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The speed and accuracy of perceptual decisions in a random-tone pitch task.


ABSTRACT: Research in perceptual decision making is dominated by paradigms that tap the visual system, such as the random-dot motion (RDM) paradigm. In this study, we investigated whether the behavioral signature of perceptual decisions in the auditory domain is similar to those observed in the visual domain. We developed an auditory version of the RDM task, in which tones correspond to dots and pitch corresponds to motion (the random-tone pitch task, RTP). In this task, participants have to decide quickly whether the pitch of a "sound cloud" of tones is moving up or down. Stimulus strength and speed-accuracy trade-off were manipulated. To describe the relationship between stimulus strength and performance, we fitted the proportional-rate diffusion model to the data. The results showed a close coupling between stimulus strength and the speed and accuracy of perceptual decisions in both tasks. Additionally, we fitted the full drift diffusion model (DDM) to the data and showed that three of the four participants had similar speed-accuracy trade-offs in both tasks. However, for the RTP task, drift rates were larger and nondecision times slower, suggesting that some DDM parameters might be dependent on stimulus modality (drift rate and nondecision time), whereas others might not be (decision bound). The results illustrate that the RTP task is suitable for investigating the dynamics of auditory perceptual choices. Future studies using the task might help to investigate modality-specific effects on decision making at both the behavioral and neuronal levels.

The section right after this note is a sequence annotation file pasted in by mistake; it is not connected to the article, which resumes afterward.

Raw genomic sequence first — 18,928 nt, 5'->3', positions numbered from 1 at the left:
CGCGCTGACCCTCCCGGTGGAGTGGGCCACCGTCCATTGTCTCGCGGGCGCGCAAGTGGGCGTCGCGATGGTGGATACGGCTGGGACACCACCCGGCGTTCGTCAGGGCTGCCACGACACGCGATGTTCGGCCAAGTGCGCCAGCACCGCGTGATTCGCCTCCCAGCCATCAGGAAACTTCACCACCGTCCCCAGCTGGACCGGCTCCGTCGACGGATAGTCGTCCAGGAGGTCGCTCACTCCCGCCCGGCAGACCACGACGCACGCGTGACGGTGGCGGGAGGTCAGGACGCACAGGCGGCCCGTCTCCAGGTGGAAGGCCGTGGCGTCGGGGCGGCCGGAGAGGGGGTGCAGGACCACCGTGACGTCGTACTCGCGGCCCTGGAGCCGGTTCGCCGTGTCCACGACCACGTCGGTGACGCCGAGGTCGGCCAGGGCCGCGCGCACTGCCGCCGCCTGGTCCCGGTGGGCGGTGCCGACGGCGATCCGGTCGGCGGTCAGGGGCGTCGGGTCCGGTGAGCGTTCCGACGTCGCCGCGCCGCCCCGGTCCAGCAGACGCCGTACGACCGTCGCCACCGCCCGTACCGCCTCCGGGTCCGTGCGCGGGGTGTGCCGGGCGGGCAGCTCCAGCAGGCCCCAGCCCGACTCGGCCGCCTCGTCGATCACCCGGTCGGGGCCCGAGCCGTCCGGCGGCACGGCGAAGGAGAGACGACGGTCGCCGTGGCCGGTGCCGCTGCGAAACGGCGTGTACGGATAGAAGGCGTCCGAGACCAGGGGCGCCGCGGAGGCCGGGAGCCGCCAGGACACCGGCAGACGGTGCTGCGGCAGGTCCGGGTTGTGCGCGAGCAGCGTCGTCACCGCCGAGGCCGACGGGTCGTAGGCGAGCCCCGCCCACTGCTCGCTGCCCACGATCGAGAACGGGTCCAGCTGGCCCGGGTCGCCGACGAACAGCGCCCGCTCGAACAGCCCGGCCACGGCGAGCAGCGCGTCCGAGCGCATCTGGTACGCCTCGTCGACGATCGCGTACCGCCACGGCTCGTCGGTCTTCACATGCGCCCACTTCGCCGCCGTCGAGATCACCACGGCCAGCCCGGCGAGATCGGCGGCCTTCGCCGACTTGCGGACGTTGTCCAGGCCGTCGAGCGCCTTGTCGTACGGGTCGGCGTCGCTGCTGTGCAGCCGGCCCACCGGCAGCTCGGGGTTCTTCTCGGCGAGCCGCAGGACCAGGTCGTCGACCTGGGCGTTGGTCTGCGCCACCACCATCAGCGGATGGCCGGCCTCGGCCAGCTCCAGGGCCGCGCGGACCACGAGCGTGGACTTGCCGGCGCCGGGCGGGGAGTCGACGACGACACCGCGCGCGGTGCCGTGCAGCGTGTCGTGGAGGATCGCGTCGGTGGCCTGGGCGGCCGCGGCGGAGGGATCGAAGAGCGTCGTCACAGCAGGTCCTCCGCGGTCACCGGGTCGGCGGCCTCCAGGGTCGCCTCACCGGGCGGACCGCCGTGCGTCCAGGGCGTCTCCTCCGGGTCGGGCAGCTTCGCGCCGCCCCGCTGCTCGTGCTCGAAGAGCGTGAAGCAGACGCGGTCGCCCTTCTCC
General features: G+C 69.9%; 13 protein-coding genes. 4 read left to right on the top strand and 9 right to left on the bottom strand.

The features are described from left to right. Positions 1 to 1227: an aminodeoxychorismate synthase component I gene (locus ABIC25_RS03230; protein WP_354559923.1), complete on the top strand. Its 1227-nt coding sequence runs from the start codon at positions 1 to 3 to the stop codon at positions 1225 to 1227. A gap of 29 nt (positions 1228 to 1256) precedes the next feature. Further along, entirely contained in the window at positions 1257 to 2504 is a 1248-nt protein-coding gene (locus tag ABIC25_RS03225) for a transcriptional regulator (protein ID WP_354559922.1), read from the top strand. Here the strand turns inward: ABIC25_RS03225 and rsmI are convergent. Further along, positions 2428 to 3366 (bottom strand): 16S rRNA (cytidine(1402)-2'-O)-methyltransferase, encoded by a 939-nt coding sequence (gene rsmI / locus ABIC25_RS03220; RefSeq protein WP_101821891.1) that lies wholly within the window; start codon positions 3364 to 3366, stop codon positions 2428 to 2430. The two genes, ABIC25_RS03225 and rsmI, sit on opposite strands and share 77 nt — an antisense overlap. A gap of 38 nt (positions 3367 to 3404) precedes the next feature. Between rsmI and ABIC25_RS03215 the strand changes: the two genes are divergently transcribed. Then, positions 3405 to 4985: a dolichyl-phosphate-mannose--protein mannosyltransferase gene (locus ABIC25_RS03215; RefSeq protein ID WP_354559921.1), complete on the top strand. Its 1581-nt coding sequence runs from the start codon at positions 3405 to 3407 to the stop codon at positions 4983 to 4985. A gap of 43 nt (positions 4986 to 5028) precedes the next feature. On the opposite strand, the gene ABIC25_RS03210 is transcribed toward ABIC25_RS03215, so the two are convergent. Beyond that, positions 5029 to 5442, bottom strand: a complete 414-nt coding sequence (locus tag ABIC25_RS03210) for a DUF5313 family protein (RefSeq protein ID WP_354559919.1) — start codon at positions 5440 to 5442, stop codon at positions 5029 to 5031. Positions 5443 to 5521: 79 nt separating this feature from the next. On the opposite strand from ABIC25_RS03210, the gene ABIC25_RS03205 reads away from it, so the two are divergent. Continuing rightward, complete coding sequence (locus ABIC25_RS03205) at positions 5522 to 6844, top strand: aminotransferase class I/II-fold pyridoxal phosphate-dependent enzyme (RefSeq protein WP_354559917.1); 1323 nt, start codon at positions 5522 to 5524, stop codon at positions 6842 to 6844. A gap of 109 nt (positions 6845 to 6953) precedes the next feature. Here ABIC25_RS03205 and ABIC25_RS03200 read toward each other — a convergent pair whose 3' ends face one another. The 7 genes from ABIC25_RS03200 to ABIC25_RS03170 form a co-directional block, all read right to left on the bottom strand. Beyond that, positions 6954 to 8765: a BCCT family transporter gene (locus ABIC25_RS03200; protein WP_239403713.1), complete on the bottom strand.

SUBMITTER: Mulder MJ 

PROVIDER: S-EPMC3691469 | BioStudies | 2013-01-01T00:00:00Z

REPOSITORIES: biostudies

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